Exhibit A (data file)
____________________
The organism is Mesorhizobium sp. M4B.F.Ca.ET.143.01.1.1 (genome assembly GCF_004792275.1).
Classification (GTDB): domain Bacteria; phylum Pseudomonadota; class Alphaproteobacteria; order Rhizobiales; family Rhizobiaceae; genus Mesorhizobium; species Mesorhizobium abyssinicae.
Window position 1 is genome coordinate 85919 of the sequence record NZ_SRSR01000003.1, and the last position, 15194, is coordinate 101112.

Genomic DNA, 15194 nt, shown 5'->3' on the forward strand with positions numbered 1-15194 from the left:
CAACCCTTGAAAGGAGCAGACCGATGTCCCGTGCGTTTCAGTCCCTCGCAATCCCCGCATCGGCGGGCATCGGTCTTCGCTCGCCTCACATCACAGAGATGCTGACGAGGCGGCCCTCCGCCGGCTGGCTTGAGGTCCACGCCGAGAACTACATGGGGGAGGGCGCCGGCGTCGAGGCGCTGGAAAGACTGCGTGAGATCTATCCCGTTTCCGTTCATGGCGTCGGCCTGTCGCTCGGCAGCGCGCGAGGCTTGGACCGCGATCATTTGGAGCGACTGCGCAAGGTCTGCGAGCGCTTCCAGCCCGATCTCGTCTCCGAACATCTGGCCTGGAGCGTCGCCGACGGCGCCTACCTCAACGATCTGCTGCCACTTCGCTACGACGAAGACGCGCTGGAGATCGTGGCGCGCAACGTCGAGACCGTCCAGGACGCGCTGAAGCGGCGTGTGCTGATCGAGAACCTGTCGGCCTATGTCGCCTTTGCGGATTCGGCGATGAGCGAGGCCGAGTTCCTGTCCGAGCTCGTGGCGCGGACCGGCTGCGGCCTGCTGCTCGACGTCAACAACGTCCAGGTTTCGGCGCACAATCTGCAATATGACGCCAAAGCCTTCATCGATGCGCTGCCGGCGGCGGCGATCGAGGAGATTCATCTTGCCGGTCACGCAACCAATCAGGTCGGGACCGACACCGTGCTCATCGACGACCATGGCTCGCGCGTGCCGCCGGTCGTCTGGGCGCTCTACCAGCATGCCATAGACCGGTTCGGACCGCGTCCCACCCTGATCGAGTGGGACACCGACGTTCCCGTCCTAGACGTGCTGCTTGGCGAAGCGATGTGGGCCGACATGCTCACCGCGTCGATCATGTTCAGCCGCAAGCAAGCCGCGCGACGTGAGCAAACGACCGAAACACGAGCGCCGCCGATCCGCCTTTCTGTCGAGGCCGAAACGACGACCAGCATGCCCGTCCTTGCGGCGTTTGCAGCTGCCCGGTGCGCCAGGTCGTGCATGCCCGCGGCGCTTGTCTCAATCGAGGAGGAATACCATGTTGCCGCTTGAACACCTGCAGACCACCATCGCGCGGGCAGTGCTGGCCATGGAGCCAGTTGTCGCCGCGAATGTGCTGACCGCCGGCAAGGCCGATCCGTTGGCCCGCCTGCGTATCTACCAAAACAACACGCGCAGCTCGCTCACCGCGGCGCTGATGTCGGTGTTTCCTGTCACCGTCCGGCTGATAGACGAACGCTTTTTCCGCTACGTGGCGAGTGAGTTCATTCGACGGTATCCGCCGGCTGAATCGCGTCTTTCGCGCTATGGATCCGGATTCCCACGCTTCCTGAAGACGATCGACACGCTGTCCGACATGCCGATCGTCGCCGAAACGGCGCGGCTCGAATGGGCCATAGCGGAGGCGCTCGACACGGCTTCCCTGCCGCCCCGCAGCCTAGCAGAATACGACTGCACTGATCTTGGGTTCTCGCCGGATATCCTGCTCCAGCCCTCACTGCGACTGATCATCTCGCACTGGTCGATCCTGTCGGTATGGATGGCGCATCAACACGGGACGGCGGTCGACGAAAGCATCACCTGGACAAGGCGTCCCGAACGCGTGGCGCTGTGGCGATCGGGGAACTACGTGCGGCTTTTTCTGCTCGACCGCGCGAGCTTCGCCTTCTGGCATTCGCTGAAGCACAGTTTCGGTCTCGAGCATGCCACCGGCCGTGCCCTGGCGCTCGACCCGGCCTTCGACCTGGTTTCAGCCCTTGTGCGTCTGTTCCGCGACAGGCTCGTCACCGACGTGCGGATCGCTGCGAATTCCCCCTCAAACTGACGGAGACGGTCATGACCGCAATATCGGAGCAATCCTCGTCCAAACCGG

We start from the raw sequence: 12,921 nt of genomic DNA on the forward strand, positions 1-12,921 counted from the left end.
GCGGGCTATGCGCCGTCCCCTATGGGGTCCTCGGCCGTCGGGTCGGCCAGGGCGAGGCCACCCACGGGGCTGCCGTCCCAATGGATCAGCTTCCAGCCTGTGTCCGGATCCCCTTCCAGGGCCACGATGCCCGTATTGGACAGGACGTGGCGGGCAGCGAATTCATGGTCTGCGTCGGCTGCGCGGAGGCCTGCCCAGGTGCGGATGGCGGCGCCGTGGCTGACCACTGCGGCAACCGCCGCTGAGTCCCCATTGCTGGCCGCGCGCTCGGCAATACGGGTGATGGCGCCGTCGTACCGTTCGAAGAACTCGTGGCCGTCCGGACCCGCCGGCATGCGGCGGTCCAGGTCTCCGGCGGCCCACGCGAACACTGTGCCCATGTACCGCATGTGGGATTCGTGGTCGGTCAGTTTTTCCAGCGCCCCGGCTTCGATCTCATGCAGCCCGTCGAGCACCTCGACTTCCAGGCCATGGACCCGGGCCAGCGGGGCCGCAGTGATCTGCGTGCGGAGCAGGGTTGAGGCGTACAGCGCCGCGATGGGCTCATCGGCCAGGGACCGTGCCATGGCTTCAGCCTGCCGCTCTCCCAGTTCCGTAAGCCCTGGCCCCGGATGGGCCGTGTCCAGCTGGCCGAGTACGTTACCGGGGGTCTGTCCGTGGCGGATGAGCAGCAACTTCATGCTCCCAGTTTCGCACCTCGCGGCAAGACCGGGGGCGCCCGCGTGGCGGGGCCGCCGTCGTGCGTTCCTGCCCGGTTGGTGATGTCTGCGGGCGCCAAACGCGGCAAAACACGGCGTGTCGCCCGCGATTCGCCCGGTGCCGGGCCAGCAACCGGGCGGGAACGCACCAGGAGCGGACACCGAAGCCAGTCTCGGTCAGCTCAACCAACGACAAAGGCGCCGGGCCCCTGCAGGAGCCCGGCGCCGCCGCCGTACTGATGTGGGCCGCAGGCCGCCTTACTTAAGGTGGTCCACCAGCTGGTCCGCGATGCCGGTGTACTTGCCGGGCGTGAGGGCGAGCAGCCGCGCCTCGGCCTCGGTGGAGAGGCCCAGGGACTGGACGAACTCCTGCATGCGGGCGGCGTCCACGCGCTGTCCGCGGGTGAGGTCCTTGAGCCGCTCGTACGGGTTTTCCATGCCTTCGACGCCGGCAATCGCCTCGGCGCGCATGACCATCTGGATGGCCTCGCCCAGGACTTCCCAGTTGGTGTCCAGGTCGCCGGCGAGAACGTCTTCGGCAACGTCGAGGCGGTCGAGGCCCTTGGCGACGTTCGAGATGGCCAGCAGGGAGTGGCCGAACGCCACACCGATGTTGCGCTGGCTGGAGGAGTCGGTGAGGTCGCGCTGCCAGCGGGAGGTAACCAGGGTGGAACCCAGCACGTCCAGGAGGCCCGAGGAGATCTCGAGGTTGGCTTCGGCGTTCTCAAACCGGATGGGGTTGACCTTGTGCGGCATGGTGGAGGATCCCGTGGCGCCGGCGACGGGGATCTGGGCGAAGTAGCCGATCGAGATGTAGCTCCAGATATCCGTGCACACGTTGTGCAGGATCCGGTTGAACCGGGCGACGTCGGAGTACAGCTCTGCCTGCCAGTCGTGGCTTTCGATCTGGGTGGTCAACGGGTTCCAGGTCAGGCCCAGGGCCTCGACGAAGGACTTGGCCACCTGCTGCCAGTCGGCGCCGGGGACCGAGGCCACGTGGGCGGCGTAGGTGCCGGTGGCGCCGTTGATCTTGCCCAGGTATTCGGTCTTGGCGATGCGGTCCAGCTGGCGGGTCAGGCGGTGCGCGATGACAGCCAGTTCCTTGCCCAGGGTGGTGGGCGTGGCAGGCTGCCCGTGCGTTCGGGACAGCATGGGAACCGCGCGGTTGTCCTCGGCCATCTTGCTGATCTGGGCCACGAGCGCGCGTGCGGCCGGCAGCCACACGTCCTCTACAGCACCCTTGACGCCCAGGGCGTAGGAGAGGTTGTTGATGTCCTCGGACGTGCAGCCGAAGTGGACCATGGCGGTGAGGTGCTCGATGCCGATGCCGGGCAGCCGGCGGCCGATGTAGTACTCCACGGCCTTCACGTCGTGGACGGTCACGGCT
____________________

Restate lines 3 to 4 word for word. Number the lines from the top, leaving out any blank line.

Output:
Window position 1 is genome coordinate 85919 of the sequence record NZ_SRSR01000003.1, and the last position, 15194, is coordinate 101112.

Genomic DNA, 15194 nt, shown 5'->3' on the forward strand with positions numbered 1-15194 from the left: